Kraków, Poland | Interrail

Friday, 18 September 2015

It became apparent in Krakow that I actually just really liked Poland.
I was absolutely terrible at translation, the only words I knew on restaurant menus were for tea and fish, but the atmosphere in both Krakow and Wroclaw was amazing.
After our trip to Auschwitz on the previous day, it was time to explore Krakow itself.


We firstly came across St Marys Basilica, as, well, it was hard not to. It overlooks the main square, a bustling area surrounded by restaurants and bars, and rows of indoor market hidden away and full of gems.
We decided to head up to Warwel Cathedral, but not before we saw and 'accidentally' stumbled into a cupcake café, name Cupcake Corner *heart eyes* This was one menu that I could understand! ;)
After coffee and cake, we continued on our walk, up Wawel hill, to the cathedral.
The cathedral was beautiful. It almost doesn't look real, but as if a cartoon palace has been photoshopped onto an average background.

Leading on from the cathedral was the Wawel Royal Castle. It was the kind of place that I imagine Sophie would have loved to photograph - white washed and spacious. It was beautiful - Once I saw past the tonnes of school groups!
This is the part where we got lost. We returned to the front of the cathedral to find the dragon's cave - something recommended to me by a friend. But, low and behold, we couldn't find an entrance to save our lives. So, giving up on the cage, we just went straight for the dragon.
Now, get comfortable, and I'll tell you the story of how Kraków got its name.

Once upon a time, there lived a fire breathing dragon. This fire breathing dragon lived at the bottom of Wawel hill, and roamed around doing whatever he pleased. He ate all the farmers animals, and set fire to very important things using just his breath. He was a big pain in the ass, and the people wanted rid.
The king decided to step up, and announced that whoever killed the dragon got to marry his daughter! (Poor woman didn't even get a say in it). So princes and knights all fled to their home to try and slay the nuisance dragon, but no such luck, they all bloody sucked with a sword.

Then, one day, the shoemaker's son from the town asked the King nicely if he could attempt to slay  the dragon. The King huffed and puffed but decided to let him. After all, he wasn't really bothered what happened to him. The young man was named Krak (ooh, ooh, you see where the story's going!?).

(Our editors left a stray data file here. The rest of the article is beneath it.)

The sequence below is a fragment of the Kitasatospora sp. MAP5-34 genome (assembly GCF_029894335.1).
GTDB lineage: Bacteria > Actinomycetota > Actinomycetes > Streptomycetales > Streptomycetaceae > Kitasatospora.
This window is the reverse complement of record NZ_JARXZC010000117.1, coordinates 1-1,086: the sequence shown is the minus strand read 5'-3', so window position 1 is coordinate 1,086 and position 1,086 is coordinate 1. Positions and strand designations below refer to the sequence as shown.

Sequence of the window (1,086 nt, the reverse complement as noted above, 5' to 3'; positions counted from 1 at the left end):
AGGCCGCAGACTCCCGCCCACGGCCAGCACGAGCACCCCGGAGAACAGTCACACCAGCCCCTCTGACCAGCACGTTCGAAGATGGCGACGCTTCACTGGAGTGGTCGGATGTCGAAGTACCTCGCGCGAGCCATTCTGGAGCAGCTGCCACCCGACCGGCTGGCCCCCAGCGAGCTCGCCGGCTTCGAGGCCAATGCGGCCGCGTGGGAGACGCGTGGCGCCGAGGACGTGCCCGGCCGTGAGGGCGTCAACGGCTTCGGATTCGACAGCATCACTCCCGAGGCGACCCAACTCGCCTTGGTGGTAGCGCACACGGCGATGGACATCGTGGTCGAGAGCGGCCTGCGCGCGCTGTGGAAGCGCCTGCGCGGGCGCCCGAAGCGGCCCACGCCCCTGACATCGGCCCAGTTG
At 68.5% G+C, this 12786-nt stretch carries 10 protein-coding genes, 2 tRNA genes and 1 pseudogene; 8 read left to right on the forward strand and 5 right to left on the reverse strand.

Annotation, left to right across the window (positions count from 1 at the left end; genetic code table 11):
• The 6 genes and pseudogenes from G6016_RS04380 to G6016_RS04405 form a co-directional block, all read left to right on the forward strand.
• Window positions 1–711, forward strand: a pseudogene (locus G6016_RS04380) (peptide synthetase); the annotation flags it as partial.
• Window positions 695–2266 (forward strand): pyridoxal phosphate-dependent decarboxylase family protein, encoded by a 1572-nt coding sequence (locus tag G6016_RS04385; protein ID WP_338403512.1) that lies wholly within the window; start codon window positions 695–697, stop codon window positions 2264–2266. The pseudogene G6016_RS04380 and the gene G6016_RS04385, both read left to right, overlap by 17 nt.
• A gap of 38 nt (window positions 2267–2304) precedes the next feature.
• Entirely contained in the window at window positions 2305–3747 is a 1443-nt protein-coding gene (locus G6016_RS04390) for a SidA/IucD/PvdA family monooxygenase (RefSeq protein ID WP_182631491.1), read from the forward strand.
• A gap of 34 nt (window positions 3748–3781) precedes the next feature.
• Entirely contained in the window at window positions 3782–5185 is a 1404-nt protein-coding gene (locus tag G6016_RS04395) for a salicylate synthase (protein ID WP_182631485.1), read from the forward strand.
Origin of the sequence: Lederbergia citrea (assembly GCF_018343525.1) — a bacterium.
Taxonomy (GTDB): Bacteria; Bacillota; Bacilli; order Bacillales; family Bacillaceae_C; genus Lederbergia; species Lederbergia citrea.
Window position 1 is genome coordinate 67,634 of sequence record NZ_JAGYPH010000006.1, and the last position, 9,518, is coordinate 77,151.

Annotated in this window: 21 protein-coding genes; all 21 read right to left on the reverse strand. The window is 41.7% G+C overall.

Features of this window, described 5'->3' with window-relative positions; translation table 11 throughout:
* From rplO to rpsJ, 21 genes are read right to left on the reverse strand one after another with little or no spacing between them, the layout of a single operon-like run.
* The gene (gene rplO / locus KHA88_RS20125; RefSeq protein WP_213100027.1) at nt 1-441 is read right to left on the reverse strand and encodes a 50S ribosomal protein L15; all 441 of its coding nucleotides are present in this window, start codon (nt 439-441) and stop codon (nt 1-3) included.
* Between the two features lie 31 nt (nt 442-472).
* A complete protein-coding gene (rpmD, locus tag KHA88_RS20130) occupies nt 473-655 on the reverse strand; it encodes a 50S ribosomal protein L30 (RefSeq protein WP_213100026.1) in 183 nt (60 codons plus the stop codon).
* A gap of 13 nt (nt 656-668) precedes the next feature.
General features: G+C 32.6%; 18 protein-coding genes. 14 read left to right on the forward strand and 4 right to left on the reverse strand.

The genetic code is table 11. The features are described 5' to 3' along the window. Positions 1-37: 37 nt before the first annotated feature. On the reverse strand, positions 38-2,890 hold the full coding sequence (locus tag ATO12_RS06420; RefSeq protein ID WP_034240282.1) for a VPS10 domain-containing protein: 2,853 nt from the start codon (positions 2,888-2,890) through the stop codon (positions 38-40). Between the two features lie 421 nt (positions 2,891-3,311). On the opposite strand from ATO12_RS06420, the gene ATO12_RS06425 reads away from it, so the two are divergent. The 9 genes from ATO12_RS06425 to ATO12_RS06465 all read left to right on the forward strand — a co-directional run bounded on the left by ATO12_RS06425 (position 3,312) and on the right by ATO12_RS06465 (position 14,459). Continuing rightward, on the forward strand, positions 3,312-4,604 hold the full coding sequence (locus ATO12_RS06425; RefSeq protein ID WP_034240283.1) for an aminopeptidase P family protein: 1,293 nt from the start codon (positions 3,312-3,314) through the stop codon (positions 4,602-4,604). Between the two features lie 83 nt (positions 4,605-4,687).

Anyway, Krak did a very clever thing with a dead sheep and some sulphur, killing the dragon, and then ta-da! He married the princess, built a castle on top of Wawel hill (oioi, seen that), and then 'his' people built a city around the hill and named it Kraków.

SO, there we go, the reason for the dragon cave, dragon statue and the 'dragons bones' that hang above somewhere that I didn't find because I got lost. Of course, hahaha.
After our mini expedition to the cave we never found, we decided to head to the Jewish Quarter, as we had hours to spare before our night train.
We visited a couple of beautiful synagogues on our wander round, but unfortunately they forbid photography, so I can only recommend you head to see them yourselves if you ever visit Kraków.

What I recommend even more though is visiting this ice cream parlour.

Granted, it doesn't look like much, but it was the best ice cream that I have ever had in my WHOLE life. Hands down, no exaggeration here. We wondered why there was such a huge queue outside the door, but once I tasted it, I understood. I would stand in a pre-smiler Alton Towers queue time for that ice cream again. I chose raspberry and blueberry, and ugh, uuuugh. I have no words to describe it, I just wish I could transport you all there right now to be able to try one yourselves. Amazing. Aaaamazing.

After sobbing a little when I had finished it (still hurts), we went off to find the Jewish Plac Bohaterow Getta (Ghetto heroes square), where a memorial lies in the form of oversized bronze chairs.

I have read two stories on where the chair symbol originates from. One was that Jewish people were forced to live in tiny places with no room for their belongings, so they had to leave them on the streets. The second was a witness report from a survivor that saw children evicted from school and all carrying their chairs through the square. I'm not sure which is correct, or if neither of them are, but the fact that all the chairs are of equal size, representing equality, is strong enough to send the message out to me.

We sat on a wall after this alongside a market, chatting away (whilst unknowingly getting sunburnt, waaa) and taking in how much we both loved Poland.

That was, however, until our tummies started rumbling.
Tucked away on a side street off main square, is a little restaurant called Trattornia Soprano.

A lovely little restaurant that topped off our very hot day in Krakow, and prepared us for a long train to our next stop, Budapest.

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Visit my other interrail posts:: Bruges | Amsterdam | Berlin | Prague | Wroclaw | Auschwitz

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